Things are about to get a little weird with your student loans.
For much of 2020, millions of student loan borrowers have not had to repay their federal student loans because of emergency pandemic relief. Congress passed the CARES Act in April in the wake of the rapid economic collapse brought about by the Covid-19 pandemic. Although the implementation of the CARES Act has been messy, the CARES Act provided substantial relief to student loan borrowers. The stimulus bill suspended payments, interest, and collections on all government-held federal student loans through September 30, 2020. President Trump subsequently extended that relief to December 31 through executive action.
Democrats have been pushing to further extend the student loan moratorium well into 2021 as part of larger stimulus negotiations, but Congress has been at an impasse for months. As president, Biden could enact an extension on his own without Congress via executive action, much as President Trump did earlier this year. But Biden would not be sworn in until January 20, 2021, and that is the soonest he would be able to issue any sort of extension through an executive order. Biden has not expressly confirmed what he will do.
Meanwhile, student loan servicers are required under the CARES Act to send multiple notifications to student loan borrowers in the coming weeks that their student loans are entering repayment this January. Borrowers will need to start budgeting for payments, applying or re-certifying for income-driven repayment plans, and considering whether to request hardship deferments or forbearances. Servicers will start generating student loan bills within the first week or two of January, with anticipated billing due dates later that month, or in early February.
President Trump or Education Secretary Betsy DeVos could try to bridge the gap between December 31, 2020 and January 20, 2021 by further extending the CARES Act’s moratorium on student loan payments and interest for another month. But so far, neither has indicated that they would do that.
Thus, student loan borrowers will be entering a bizarre period of high uncertainty. They’ll need to start preparing for repayment, and will likely get billed in the coming weeks for the first time in nearly 10 months. Collections activities on defaulted federal student loans will also resume. And depending on what happens on or shortly after January 20, borrowers may or may not wind up having to actually make payments on their student loans.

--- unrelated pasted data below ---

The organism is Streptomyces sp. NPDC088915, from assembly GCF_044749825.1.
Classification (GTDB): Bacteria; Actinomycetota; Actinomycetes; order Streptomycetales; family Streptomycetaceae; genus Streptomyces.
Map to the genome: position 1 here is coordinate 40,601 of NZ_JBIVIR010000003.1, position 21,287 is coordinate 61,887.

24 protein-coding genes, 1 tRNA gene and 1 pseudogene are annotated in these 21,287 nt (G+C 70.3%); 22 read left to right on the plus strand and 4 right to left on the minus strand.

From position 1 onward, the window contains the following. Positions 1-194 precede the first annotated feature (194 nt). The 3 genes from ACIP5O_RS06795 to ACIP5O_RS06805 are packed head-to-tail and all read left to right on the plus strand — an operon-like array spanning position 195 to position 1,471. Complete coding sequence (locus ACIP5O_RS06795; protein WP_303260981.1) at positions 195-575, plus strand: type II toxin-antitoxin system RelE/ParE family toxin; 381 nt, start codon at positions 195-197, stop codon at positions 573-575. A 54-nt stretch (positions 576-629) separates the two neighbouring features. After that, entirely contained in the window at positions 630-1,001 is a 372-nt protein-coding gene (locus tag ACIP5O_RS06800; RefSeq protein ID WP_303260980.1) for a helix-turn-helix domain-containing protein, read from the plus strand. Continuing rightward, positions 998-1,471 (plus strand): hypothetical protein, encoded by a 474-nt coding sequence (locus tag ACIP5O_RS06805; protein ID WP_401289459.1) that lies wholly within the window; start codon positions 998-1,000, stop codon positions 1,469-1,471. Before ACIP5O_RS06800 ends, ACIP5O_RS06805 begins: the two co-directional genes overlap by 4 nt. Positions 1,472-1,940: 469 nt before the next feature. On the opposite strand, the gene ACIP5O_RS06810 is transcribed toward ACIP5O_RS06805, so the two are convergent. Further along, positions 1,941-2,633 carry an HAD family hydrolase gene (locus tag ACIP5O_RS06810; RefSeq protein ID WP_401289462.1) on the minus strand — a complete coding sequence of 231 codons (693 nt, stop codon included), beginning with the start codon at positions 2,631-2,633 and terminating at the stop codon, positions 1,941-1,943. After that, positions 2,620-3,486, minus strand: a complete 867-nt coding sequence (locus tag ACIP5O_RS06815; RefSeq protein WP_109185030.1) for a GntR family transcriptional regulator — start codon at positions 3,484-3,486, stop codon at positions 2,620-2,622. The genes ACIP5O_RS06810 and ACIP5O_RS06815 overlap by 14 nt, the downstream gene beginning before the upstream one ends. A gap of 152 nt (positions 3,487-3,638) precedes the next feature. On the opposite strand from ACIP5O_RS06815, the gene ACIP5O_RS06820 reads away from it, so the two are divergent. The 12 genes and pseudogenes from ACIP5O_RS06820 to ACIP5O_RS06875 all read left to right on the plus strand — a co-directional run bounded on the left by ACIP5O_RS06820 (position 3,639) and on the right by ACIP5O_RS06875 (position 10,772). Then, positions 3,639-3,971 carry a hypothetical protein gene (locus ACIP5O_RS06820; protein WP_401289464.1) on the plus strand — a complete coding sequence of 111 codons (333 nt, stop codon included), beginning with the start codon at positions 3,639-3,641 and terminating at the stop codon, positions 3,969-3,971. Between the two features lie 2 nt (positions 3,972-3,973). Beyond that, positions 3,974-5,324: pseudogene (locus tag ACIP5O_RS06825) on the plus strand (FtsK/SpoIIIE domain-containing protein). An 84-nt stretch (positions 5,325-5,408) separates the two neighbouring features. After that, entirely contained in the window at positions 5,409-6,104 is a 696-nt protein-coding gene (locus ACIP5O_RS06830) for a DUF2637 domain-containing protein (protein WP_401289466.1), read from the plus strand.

Here’s what borrowers can do to navigate the coming uncertainty:
- Assume you will have to start paying your student loans again in January, and budget accordingly. Until and unless the law changes through Congressional legislation or executive action, there is no ambiguity that federal student loans will become due again after December 31.
- If you cannot afford your usual monthly student loan payments, consider applying for an income-driven repayment plan before December 31. Income-driven repayment plans can provide affordable monthly payments for borrowers based on their taxable income and family size. But there likely is going to be a large volume of people applying at once. So it may be better to get your application in sooner rather than later, to avoid potential delays.
- If you were previously in an income-driven repayment plan, you may have to re-certify with updated income information before December 31. Contact your student loan servicer for details, including required deadlines. Some servicers have extended their deadlines for re-certifying.
- If you were previously in an income-driven repayment plan, and your prior payments were based on higher income, consider requesting a recalculation of your payments before December 31. Borrowers have a right under federal law to request that their income-driven repayment plan amount be recalculated at any point due to changed circumstances, such as a reduction in income.
- If you are in default on federal student loans, explore default resolution options prior to December 31. Federal student loan borrowers may have options to get out of default, such as through loan rehabilitation or federal Direct loan consolidation. Once collection efforts on federal student loans can resume after December 31, the U.S. Department of Education can again pursue wage garnishments, as well as offsets of Social Security benefits and seizure of federal tax refunds.
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